Design thinking is increasingly being promoted as a tool to address social problems. There is little consensus around the term ‘design thinking’ and how if at all it differs from other forms of thinking. Further, evidence for how design can help to tackle social challenges, particularly in resource poor settings is scant. The thesis critiques the notion of ‘design thinking’ as framed in contemporary design practice and literature. It draws out the ontological (pattern), teleological (purpose), and epistemological (process) elements of design, in order to re-articulate ‘design thinking’ as the ‘way of design’ to embody its first principles. Additionally the thesis shows how the ‘way of design’ can help to understand and inform services in resource poor contexts, using the case study of artisan services in India. The study employs mixed methods and bricoleur techniques to carry out design research in a weaving village in India. The study shows how ‘design as pattern’ helps to trace the underlying pattern of services in the artisan weaving ecosystem and highlight touchpoints for interventions. It reveals how ‘design as purpose’ prompts the assessment of: utility, social, emotional and epistemic values that underpin artisan service preferences and choices. It further illustrates how ‘design as process’ guides sense making and evaluation of artisan systems in ‘adaptive’ rather than ‘optimal’ ways. The thesis establishes how a design approach can help fundamentally to reframe the problems and prospects of artisan livelihoods. In redesigning design, the thesis demonstrates the transdisciplinary character of design and the kind of problems it can help to illuminate. In reframing artisan problems, the study shows how the ‘way of design’ can help to connect the dots of policy, practice and research.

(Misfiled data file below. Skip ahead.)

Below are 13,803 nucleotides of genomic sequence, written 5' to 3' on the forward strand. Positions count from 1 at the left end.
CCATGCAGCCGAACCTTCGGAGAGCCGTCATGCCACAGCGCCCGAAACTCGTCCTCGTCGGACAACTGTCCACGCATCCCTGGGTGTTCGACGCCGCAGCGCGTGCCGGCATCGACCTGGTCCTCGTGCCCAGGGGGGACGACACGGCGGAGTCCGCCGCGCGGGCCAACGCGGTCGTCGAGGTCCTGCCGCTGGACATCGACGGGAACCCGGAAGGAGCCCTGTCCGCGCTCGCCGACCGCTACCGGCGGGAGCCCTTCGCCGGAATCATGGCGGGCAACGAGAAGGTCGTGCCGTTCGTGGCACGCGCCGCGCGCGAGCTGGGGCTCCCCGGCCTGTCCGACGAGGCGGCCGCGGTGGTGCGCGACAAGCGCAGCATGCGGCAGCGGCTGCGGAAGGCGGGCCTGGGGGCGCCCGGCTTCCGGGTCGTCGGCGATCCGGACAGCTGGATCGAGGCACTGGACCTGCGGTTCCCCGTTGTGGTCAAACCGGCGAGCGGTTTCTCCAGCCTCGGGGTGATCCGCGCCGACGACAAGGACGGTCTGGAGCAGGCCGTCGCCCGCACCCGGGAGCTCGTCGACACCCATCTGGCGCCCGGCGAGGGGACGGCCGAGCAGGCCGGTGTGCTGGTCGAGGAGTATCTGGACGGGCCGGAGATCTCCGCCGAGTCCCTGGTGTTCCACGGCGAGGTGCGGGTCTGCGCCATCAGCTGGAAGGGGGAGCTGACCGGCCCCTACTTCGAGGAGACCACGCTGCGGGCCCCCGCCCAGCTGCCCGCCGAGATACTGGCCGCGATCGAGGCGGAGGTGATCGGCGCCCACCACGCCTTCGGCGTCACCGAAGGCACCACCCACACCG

|Publication status||Published - 2012|